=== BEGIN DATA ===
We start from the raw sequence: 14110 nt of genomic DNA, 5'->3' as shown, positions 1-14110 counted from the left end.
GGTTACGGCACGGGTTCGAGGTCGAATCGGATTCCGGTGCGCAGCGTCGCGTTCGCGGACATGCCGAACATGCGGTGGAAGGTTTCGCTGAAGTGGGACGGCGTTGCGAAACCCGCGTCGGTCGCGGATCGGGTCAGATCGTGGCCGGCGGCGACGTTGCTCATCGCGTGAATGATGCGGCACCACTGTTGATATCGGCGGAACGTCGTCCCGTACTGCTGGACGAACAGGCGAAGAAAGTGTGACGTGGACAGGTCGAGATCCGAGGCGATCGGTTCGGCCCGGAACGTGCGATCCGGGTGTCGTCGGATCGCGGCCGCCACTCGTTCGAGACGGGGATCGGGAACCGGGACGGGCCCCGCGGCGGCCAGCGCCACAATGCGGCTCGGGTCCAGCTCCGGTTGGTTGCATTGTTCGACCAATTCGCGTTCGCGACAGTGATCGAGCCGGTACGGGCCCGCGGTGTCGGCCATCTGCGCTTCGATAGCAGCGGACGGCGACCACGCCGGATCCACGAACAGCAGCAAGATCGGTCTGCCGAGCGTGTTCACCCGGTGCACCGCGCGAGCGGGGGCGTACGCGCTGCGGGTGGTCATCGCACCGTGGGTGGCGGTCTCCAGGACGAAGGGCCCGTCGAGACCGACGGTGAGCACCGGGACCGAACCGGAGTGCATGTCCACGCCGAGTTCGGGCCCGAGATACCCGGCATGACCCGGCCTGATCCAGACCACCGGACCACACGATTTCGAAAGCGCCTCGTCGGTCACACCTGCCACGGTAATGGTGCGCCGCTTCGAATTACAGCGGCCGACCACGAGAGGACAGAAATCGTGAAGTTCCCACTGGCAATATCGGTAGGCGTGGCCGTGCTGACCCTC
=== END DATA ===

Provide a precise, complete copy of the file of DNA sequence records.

We start from the raw sequence: 14110 nt of genomic DNA, 5'->3' as shown, positions 1-14110 counted from the left end.
GGTTACGGCACGGGTTCGAGGTCGAATCGGATTCCGGTGCGCAGCGTCGCGTTCGCGGACATGCCGAACATGCGGTGGAAGGTTTCGCTGAAGTGGGACGGCGTTGCGAAACCCGCGTCGGTCGCGGATCGGGTCAGATCGTGGCCGGCGGCGACGTTGCTCATCGCGTGAATGATGCGGCACCACTGTTGATATCGGCGGAACGTCGTCCCGTACTGCTGGACGAACAGGCGAAGAAAGTGTGACGTGGACAGGTCGAGATCCGAGGCGATCGGTTCGGCCCGGAACGTGCGATCCGGGTGTCGTCGGATCGCGGCCGCCACTCGTTCGAGACGGGGATCGGGAACCGGGACGGGCCCCGCGGCGGCCAGCGCCACAATGCGGCTCGGGTCCAGCTCCGGTTGGTTGCATTGTTCGACCAATTCGCGTTCGCGACAGTGATCGAGCCGGTACGGGCCCGCGGTGTCGGCCATCTGCGCTTCGATAGCAGCGGACGGCGACCACGCCGGATCCACGAACAGCAGCAAGATCGGTCTGCCGAGCGTGTTCACCCGGTGCACCGCGCGAGCGGGGGCGTACGCGCTGCGGGTGGTCATCGCACCGTGGGTGGCGGTCTCCAGGACGAAGGGCCCGTCGAGACCGACGGTGAGCACCGGGACCGAACCGGAGTGCATGTCCACGCCGAGTTCGGGCCCGAGATACCCGGCATGACCCGGCCTGATCCAGACCACCGGACCACACGATTTCGAAAGCGCCTCGTCGGTCACACCTGCCACGGTAATGGTGCGCCGCTTCGAATTACAGCGGCCGACCACGAGAGGACAGAAATCGTGAAGTTCCCACTGGCAATATCGGTAGGCGTGGCCGTGCTGACCCTC